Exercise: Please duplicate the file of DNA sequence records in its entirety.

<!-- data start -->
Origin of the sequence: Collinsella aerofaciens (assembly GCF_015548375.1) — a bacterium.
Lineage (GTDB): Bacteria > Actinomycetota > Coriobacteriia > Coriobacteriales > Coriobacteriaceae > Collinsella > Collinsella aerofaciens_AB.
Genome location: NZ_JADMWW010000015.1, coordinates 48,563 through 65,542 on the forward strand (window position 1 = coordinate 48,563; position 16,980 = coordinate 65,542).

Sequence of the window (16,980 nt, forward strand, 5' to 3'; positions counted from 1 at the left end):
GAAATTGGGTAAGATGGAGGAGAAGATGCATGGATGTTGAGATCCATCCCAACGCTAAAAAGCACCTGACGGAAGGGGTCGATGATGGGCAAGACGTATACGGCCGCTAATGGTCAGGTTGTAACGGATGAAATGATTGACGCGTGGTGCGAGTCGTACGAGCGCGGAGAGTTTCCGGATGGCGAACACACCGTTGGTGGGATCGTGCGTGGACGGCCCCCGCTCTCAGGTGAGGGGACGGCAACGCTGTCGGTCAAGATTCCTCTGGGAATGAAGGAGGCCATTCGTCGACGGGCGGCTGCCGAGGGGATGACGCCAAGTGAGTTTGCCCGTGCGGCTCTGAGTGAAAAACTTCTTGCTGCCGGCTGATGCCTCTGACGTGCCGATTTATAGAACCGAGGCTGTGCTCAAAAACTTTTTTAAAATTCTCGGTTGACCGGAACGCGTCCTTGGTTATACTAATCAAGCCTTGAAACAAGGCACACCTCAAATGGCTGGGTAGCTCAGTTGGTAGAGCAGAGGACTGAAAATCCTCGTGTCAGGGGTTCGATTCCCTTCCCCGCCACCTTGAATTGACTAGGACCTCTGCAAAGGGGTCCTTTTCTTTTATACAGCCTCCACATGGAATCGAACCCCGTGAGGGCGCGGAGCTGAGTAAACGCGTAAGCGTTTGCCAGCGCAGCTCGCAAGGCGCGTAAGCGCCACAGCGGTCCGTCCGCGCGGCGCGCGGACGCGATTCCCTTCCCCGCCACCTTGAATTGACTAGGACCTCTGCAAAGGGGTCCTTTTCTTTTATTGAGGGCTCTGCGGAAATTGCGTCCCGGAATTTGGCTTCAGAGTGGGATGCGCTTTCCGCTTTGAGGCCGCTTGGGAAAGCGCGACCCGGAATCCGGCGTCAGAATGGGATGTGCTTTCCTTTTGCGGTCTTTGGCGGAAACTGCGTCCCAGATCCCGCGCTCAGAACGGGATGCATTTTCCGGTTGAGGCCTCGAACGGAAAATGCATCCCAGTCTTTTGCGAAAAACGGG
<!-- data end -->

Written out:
Origin of the sequence: Collinsella aerofaciens (assembly GCF_015548375.1) — a bacterium.
Lineage (GTDB): Bacteria > Actinomycetota > Coriobacteriia > Coriobacteriales > Coriobacteriaceae > Collinsella > Collinsella aerofaciens_AB.
Genome location: NZ_JADMWW010000015.1, coordinates 48,563 through 65,542 on the forward strand (window position 1 = coordinate 48,563; position 16,980 = coordinate 65,542).

Sequence of the window (16,980 nt, forward strand, 5' to 3'; positions counted from 1 at the left end):
GAAATTGGGTAAGATGGAGGAGAAGATGCATGGATGTTGAGATCCATCCCAACGCTAAAAAGCACCTGACGGAAGGGGTCGATGATGGGCAAGACGTATACGGCCGCTAATGGTCAGGTTGTAACGGATGAAATGATTGACGCGTGGTGCGAGTCGTACGAGCGCGGAGAGTTTCCGGATGGCGAACACACCGTTGGTGGGATCGTGCGTGGACGGCCCCCGCTCTCAGGTGAGGGGACGGCAACGCTGTCGGTCAAGATTCCTCTGGGAATGAAGGAGGCCATTCGTCGACGGGCGGCTGCCGAGGGGATGACGCCAAGTGAGTTTGCCCGTGCGGCTCTGAGTGAAAAACTTCTTGCTGCCGGCTGATGCCTCTGACGTGCCGATTTATAGAACCGAGGCTGTGCTCAAAAACTTTTTTAAAATTCTCGGTTGACCGGAACGCGTCCTTGGTTATACTAATCAAGCCTTGAAACAAGGCACACCTCAAATGGCTGGGTAGCTCAGTTGGTAGAGCAGAGGACTGAAAATCCTCGTGTCAGGGGTTCGATTCCCTTCCCCGCCACCTTGAATTGACTAGGACCTCTGCAAAGGGGTCCTTTTCTTTTATACAGCCTCCACATGGAATCGAACCCCGTGAGGGCGCGGAGCTGAGTAAACGCGTAAGCGTTTGCCAGCGCAGCTCGCAAGGCGCGTAAGCGCCACAGCGGTCCGTCCGCGCGGCGCGCGGACGCGATTCCCTTCCCCGCCACCTTGAATTGACTAGGACCTCTGCAAAGGGGTCCTTTTCTTTTATTGAGGGCTCTGCGGAAATTGCGTCCCGGAATTTGGCTTCAGAGTGGGATGCGCTTTCCGCTTTGAGGCCGCTTGGGAAAGCGCGACCCGGAATCCGGCGTCAGAATGGGATGTGCTTTCCTTTTGCGGTCTTTGGCGGAAACTGCGTCCCAGATCCCGCGCTCAGAACGGGATGCATTTTCCGGTTGAGGCCTCGAACGGAAAATGCATCCCAGTCTTTTGCGAAAAACGGG